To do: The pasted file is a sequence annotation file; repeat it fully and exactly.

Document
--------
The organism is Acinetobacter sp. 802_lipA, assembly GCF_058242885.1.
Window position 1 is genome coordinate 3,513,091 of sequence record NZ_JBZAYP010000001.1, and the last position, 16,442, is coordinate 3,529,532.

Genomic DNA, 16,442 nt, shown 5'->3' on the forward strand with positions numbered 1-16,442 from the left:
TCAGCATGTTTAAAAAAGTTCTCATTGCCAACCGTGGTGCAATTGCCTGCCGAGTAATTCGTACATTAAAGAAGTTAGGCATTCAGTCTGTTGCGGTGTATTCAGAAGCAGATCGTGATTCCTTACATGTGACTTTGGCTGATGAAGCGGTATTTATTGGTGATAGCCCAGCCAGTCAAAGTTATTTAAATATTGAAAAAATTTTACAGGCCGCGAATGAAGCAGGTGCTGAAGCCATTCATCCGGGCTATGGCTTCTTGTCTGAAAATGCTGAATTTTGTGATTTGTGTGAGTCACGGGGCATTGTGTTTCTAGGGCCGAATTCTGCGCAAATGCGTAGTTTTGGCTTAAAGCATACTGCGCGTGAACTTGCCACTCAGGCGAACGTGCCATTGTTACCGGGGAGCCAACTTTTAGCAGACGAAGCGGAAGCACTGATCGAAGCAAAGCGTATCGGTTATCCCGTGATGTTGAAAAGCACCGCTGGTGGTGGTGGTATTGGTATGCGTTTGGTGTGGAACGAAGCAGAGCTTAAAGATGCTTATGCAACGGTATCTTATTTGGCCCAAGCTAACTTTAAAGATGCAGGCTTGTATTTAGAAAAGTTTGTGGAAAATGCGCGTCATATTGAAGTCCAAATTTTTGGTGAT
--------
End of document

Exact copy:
The organism is Acinetobacter sp. 802_lipA, assembly GCF_058242885.1.
Window position 1 is genome coordinate 3,513,091 of sequence record NZ_JBZAYP010000001.1, and the last position, 16,442, is coordinate 3,529,532.

Genomic DNA, 16,442 nt, shown 5'->3' on the forward strand with positions numbered 1-16,442 from the left:
TCAGCATGTTTAAAAAAGTTCTCATTGCCAACCGTGGTGCAATTGCCTGCCGAGTAATTCGTACATTAAAGAAGTTAGGCATTCAGTCTGTTGCGGTGTATTCAGAAGCAGATCGTGATTCCTTACATGTGACTTTGGCTGATGAAGCGGTATTTATTGGTGATAGCCCAGCCAGTCAAAGTTATTTAAATATTGAAAAAATTTTACAGGCCGCGAATGAAGCAGGTGCTGAAGCCATTCATCCGGGCTATGGCTTCTTGTCTGAAAATGCTGAATTTTGTGATTTGTGTGAGTCACGGGGCATTGTGTTTCTAGGGCCGAATTCTGCGCAAATGCGTAGTTTTGGCTTAAAGCATACTGCGCGTGAACTTGCCACTCAGGCGAACGTGCCATTGTTACCGGGGAGCCAACTTTTAGCAGACGAAGCGGAAGCACTGATCGAAGCAAAGCGTATCGGTTATCCCGTGATGTTGAAAAGCACCGCTGGTGGTGGTGGTATTGGTATGCGTTTGGTGTGGAACGAAGCAGAGCTTAAAGATGCTTATGCAACGGTATCTTATTTGGCCCAAGCTAACTTTAAAGATGCAGGCTTGTATTTAGAAAAGTTTGTGGAAAATGCGCGTCATATTGAAGTCCAAATTTTTGGTGAT